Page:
Monday, July 2, 2007

Published By the People

Aiming to burnish its Web 2.0 credentials, Penguin Books in the U.K. is hosting a wiki Web site that allows people to write a novel collectively. The idea is to apply the same open-source model of Web-enabled collaboration that produced Linux, Mozilla and Wikipedia to journalism.

What implications might this type of organizational activity have for business?Since its launch on February 1, the novel at has grown from a single, Penguin-supplied sentence ("There was no possibility of taking a walk that day," the opening line from Jane Eyre) to 36,000 words and 11 different versions with 59 characters, including a dancer who tangos people to death. The content changed just about every minute as the wiki's 1,300 registered users world-wide rewrote the story, with some 8,500 individual edits.According to Business Week: About 75,000 people have visited the wiki, which Penguin locked for two hours each day to give volunteer monitors time to absorb changes and to delete pornography and obscenities.

Jeremy Ettinghausen, head of digital publishing for Penguin UK, praises the "astonishingly creative" work he has seen.

Elsewhere in the publishing world, The New York Times reports that a new experiment seeks to include newspaper readers in the journalism process. Assignment Zero (, a collaboration between Wired magazine and NewAssignment.Net, the experimental site established by NYU journalism professor Jay Rosen, asks the public for their combined reporting efforts.Assignment Zero will use custom software to create a virtual newsroom that allows collaboration on a discrete, but open-ended, topic right from the start. The topic will be crowdsourcing - the term used to describe the open-source phenomenon itself.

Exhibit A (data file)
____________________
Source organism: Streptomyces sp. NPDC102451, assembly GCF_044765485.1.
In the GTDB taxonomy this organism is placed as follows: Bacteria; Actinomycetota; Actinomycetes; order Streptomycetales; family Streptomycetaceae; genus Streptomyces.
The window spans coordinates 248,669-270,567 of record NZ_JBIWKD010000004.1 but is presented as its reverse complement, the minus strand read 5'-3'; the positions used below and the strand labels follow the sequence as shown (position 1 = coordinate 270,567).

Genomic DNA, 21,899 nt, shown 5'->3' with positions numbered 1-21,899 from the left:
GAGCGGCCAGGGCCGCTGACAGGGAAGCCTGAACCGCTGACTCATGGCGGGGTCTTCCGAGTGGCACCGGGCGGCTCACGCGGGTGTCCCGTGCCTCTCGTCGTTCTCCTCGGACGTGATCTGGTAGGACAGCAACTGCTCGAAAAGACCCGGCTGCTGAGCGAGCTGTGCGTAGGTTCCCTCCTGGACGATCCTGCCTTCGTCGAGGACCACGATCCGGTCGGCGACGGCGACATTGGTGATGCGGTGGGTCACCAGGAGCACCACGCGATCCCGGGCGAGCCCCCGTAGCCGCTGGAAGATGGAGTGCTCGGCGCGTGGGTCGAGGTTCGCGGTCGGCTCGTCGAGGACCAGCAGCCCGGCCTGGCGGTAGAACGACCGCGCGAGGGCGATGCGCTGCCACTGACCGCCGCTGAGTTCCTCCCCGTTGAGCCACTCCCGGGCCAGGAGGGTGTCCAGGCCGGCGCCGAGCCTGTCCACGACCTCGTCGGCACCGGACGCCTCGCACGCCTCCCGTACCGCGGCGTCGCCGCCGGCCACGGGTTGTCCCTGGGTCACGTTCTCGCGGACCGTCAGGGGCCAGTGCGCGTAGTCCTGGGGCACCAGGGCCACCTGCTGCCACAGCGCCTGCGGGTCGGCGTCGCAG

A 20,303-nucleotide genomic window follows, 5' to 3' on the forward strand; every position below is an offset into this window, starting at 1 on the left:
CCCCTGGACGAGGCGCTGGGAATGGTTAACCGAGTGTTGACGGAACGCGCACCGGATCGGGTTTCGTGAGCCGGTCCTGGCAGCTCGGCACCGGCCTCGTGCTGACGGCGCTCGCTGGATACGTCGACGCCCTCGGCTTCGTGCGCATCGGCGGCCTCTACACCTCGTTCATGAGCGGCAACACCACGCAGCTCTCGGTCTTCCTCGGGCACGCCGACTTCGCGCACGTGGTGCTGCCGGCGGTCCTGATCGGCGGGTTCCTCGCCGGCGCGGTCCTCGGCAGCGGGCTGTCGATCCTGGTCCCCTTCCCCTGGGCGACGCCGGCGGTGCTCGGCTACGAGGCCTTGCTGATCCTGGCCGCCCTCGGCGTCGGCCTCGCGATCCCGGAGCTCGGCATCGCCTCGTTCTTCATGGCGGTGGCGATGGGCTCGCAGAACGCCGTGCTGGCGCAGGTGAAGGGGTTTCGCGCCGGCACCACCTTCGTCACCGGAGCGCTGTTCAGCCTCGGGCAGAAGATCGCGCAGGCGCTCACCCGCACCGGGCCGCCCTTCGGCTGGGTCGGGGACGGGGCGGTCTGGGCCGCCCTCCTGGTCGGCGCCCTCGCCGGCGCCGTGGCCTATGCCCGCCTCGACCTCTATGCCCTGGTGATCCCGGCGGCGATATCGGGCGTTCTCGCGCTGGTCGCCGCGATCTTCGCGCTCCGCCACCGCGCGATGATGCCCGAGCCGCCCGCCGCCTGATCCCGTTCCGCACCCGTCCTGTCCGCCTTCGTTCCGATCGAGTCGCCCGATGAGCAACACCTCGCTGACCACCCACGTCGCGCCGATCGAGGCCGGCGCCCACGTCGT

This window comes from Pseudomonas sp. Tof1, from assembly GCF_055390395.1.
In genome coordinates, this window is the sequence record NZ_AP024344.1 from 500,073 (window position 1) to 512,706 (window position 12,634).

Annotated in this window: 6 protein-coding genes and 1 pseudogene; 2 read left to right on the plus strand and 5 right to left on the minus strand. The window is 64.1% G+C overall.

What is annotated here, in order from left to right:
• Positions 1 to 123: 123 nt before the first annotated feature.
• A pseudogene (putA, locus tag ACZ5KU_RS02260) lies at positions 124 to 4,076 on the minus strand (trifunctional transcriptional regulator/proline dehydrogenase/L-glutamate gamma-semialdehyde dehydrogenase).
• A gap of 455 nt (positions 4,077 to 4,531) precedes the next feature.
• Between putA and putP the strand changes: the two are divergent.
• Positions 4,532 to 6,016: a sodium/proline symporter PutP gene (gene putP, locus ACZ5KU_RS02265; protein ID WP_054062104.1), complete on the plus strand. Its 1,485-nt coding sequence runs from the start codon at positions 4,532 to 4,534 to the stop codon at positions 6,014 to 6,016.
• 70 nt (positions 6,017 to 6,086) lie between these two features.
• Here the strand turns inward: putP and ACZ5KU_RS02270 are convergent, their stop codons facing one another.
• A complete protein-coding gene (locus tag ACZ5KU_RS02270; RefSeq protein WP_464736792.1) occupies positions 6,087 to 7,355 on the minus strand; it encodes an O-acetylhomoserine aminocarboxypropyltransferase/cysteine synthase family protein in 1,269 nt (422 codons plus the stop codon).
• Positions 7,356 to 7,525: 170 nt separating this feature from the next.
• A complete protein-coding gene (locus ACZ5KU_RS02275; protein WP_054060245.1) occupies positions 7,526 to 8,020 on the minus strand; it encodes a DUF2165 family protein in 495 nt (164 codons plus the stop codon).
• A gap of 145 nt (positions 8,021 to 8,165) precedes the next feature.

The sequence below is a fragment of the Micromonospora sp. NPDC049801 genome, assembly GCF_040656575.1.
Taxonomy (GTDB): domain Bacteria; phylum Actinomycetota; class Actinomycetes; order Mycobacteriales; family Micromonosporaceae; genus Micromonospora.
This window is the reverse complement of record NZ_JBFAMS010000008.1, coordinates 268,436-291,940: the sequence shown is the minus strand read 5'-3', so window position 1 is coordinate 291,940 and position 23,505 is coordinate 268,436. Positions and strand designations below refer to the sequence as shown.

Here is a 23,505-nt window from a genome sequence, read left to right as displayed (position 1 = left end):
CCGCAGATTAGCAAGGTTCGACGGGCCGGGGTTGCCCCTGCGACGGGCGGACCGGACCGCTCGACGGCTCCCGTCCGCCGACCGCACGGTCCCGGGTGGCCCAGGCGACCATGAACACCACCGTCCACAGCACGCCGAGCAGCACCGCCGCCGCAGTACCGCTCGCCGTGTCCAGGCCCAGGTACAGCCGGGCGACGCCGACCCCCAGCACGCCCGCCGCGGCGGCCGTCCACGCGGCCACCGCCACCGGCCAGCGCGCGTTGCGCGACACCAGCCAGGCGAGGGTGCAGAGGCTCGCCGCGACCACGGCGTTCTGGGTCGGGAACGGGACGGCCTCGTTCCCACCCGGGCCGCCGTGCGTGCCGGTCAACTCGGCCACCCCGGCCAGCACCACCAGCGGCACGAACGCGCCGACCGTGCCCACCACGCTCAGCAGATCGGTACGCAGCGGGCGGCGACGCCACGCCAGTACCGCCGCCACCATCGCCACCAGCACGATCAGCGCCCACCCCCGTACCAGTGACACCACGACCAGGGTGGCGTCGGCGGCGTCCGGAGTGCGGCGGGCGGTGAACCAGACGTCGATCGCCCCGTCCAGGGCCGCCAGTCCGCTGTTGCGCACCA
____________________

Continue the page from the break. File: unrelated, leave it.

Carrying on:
The "people formerly known as the audience," Professor Rosen says, will produce work to be edited by experienced journalists.This rise in the use of crowdsourcing leaves some in the corporate world wondering what applications the open source reference model could have for employee communications. With blogging already popular as a vehicle for disseminating executive briefings and anonymously reporting employee gripes, it seems natural that the crowdsourcing technology would be put to use in the workplace. Consider an open-source employee manual where workers could post step-by-step processes with editable tips for the effective completion of tasks, or an open-source living history of the company, complete with up-to-date client and project information. By integrating the wiki model into the employee communications mix, companies could maximize on the collaborative nature of their most valuable asset - human resources.

No comments: